Friday, September 26, 2014

Know Your Ankylosaurs: New Mexico Edition!

There's a new ankylosaur in town - meet Ziapelta sanjuanensis from the Cretaceous of New Mexico!

Hello, Ziapelta! Many thanks to new Currie Lab MSc student Sydney Mohr for this wonderful life restoration of Ziapelta.

Ziapelta is represented by the holotype skull, first cervical half ring, and assorted other osteoderms, AND a referred first cervical half ring! (What are the odds of finding two really nice cervical half rings in the same field season? Bonkers!) It's a wonderful find from an area that seems to keep producing interesting dinosaur fossils.

Surprisingly, Ziapelta doesn't seem to be particularly closely related to the other ankylosaurid from the Kirtland Formation, Nodocephalosaurus. Instead, it's a close relative of Euoplocephalus and friends from Alberta – it shares the same general shape and pattern of cranial ornamentation, with flat, hexagonal caputegulae rather than the round, conical caputegulae of Nodocephalosaurus. Ziapelta is distinct from all of the Albertan ankylosaurids though: it's squamosal horns are thick and curve slightly downwards laterally, and its median nasal caputegulum is huge and triangular, rather than hexagonal. Somewhat bizarrely, Ziapelta has slightly bulbous or 'inflated' looking cranial caputegulae, not to the same extent as some of the Mongolian ankylosaurids like Saichania, but definitely moreso than Euoplocephalus or Anodontosaurus.

Cervical half rings once again prove to be taxonomically useful. Ziapelta has taller, more rectangular keeled osteoderms compared to Euoplocephalus, Anodontosaurus, and Scolosaurus, but does share the interstitial osteoderms present in Anodontosaurus.

Although we don't have the rest of the postcrania, we can assume that Ziapelta would have had a tail club since it is deeply nested within the clade of clubbed ankylosaurids. Did it have huge, triangular osteoderms like Anodontosaurus, a round tail club like Euoplocephalus, or a narrow tail club like Dyoplosaurus?

Ziapelta isn't the first ankylosaur described from New Mexico - in fact, it's just the latest in a string of interesting armoured dinosaur discoveries from there. At present, Glyptodontopelta is the only nodosaurid from the state, from the Maastrichtian Ojo Alamo Formation. It's known only from osteoderms, and mostly those from the pelvic region, but they're pretty distinctive and have a unique dendritic surface texture.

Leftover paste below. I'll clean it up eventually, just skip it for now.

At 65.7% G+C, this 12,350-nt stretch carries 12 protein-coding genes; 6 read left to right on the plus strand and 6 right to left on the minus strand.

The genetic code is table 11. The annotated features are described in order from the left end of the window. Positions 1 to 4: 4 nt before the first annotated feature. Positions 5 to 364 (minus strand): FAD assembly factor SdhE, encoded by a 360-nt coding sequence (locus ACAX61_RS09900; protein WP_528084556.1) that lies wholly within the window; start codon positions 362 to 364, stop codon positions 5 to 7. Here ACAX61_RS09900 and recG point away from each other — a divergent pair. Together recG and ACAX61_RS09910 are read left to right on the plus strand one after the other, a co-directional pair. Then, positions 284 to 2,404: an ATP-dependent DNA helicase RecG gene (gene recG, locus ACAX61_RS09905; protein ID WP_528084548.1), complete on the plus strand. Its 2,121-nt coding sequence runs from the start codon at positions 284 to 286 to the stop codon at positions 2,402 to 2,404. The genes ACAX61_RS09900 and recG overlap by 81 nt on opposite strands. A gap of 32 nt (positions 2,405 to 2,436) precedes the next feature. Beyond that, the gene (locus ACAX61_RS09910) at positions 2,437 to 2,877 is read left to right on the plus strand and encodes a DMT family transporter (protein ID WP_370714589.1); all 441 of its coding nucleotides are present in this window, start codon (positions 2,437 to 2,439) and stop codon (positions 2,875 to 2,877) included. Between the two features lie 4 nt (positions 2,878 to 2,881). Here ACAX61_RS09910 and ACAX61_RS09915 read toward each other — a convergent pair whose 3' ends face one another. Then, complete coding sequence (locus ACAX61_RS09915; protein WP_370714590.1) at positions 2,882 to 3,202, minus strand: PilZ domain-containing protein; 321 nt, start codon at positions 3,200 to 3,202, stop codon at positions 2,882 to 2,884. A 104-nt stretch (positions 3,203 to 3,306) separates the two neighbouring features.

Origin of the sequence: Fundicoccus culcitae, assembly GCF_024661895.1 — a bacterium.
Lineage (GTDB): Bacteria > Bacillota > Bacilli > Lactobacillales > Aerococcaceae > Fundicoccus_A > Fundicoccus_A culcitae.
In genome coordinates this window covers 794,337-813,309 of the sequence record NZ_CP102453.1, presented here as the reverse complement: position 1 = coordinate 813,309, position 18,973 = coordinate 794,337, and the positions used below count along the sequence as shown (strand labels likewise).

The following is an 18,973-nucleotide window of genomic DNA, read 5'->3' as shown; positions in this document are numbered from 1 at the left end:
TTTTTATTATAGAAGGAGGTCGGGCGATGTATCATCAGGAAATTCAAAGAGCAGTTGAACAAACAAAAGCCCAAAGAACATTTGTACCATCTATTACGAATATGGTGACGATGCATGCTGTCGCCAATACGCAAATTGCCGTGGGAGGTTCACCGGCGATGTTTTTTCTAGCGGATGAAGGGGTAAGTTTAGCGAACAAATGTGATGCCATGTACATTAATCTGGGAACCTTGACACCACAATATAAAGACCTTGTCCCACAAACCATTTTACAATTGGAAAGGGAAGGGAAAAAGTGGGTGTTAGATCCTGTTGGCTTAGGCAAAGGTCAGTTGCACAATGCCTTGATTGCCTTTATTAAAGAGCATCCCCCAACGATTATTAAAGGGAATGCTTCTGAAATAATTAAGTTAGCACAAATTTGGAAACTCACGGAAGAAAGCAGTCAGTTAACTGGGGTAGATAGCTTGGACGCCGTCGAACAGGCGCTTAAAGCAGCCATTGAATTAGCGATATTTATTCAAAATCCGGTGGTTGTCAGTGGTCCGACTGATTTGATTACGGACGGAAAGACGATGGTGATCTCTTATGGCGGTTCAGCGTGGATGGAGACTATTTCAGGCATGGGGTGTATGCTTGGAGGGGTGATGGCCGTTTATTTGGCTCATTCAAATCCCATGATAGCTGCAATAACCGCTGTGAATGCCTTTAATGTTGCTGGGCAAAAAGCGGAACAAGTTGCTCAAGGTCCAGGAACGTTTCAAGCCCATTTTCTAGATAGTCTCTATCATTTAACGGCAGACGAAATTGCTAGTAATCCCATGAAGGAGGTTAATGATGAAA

Glyptodontopelta bits at the Smithsonian.

Nodocephalosaurus is known from a partial skull from the De-na-zin Member of the Kirtland Formation. Its nodular cranial ornamentation is totally unique among North American ankylosaurids and more closely resembles the Late Cretaceous Mongolian ankylosaurids - an intriguing biogeographical conundrum that remains unresolved.

Nodocephalosaurus holotype skull at the State Museum of Pennsylvania. Check out those conical caputegulae!

Lesser known but deserving of more attention, my fellow labmate Mike Burns and colleague Bob Sullivan recently named another ankylosaurid from the stratigraphically lower Hunter Wash member of the Kirtland Formation. Ahshislepelta has a weird scapula with a strongly folded-over acromion process, as well as various other bits and bobs of the postcrania. Although there is little overlapping material between Ahshislepelta and Ziapelta, Ahshislepelta's osteoderms have a smoother surface texture, and the stratigraphic separate suggests we're probably looking at two different species.

Ahshislepelta holotype scapula at the State Museum of Pennsylvania.